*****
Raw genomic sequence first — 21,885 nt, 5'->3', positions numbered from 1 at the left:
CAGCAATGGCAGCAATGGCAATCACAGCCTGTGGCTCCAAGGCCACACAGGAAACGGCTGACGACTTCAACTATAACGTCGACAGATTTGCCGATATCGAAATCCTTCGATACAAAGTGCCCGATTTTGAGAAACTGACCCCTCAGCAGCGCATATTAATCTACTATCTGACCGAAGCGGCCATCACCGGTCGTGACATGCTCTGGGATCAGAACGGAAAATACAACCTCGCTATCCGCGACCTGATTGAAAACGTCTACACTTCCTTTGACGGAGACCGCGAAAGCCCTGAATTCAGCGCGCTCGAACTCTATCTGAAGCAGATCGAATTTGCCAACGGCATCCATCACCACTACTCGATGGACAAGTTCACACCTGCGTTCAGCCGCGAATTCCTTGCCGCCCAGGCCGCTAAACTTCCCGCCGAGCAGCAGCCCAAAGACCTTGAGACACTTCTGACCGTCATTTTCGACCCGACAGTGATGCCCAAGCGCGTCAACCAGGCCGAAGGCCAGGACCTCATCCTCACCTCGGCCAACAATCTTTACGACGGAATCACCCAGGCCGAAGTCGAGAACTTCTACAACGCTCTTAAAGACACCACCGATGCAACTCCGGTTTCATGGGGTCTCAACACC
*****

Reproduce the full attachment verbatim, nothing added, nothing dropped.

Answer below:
Raw genomic sequence first — 21,885 nt, 5'->3', positions numbered from 1 at the left:
CAGCAATGGCAGCAATGGCAATCACAGCCTGTGGCTCCAAGGCCACACAGGAAACGGCTGACGACTTCAACTATAACGTCGACAGATTTGCCGATATCGAAATCCTTCGATACAAAGTGCCCGATTTTGAGAAACTGACCCCTCAGCAGCGCATATTAATCTACTATCTGACCGAAGCGGCCATCACCGGTCGTGACATGCTCTGGGATCAGAACGGAAAATACAACCTCGCTATCCGCGACCTGATTGAAAACGTCTACACTTCCTTTGACGGAGACCGCGAAAGCCCTGAATTCAGCGCGCTCGAACTCTATCTGAAGCAGATCGAATTTGCCAACGGCATCCATCACCACTACTCGATGGACAAGTTCACACCTGCGTTCAGCCGCGAATTCCTTGCCGCCCAGGCCGCTAAACTTCCCGCCGAGCAGCAGCCCAAAGACCTTGAGACACTTCTGACCGTCATTTTCGACCCGACAGTGATGCCCAAGCGCGTCAACCAGGCCGAAGGCCAGGACCTCATCCTCACCTCGGCCAACAATCTTTACGACGGAATCACCCAGGCCGAAGTCGAGAACTTCTACAACGCTCTTAAAGACACCACCGATGCAACTCCGGTTTCATGGGGTCTCAACACC